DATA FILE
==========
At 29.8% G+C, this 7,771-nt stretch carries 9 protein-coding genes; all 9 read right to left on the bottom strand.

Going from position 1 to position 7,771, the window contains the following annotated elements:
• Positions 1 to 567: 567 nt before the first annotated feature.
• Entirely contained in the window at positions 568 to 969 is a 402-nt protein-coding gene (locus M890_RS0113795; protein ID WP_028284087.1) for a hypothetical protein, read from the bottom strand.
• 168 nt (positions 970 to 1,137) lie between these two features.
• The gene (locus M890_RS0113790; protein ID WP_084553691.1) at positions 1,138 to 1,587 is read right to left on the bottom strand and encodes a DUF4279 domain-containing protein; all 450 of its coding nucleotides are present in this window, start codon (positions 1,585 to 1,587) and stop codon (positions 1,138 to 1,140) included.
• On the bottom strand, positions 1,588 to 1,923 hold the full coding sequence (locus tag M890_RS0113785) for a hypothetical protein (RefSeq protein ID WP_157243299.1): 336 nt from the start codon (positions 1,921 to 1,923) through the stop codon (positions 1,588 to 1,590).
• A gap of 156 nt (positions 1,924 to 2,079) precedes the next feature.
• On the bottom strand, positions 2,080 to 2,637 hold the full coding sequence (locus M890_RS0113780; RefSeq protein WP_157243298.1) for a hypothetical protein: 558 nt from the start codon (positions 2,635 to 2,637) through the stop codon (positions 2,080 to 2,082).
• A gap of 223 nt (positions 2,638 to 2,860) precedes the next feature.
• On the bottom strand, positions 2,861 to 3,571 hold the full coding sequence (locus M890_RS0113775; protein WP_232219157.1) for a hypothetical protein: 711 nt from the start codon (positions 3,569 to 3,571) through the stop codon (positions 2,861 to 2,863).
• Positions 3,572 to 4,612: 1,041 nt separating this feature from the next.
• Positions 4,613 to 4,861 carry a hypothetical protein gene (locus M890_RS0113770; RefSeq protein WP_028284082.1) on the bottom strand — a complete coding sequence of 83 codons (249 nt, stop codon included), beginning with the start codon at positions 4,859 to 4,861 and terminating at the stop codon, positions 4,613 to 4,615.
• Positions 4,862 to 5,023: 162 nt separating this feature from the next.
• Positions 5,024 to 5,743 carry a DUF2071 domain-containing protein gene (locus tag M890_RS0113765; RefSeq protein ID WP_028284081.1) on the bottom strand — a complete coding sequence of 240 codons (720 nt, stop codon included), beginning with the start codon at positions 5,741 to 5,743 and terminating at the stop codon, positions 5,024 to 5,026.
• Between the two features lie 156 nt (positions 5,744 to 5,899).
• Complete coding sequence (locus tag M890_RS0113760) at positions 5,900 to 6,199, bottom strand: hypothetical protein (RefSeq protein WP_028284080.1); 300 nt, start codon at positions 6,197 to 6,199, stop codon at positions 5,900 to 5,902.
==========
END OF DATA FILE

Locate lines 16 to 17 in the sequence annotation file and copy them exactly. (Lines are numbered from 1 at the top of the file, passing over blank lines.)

• Between the two features lie 156 nt (positions 5,744 to 5,899).
• Complete coding sequence (locus tag M890_RS0113760) at positions 5,900 to 6,199, bottom strand: hypothetical protein (RefSeq protein WP_028284080.1); 300 nt, start codon at positions 6,197 to 6,199, stop codon at positions 5,900 to 5,902.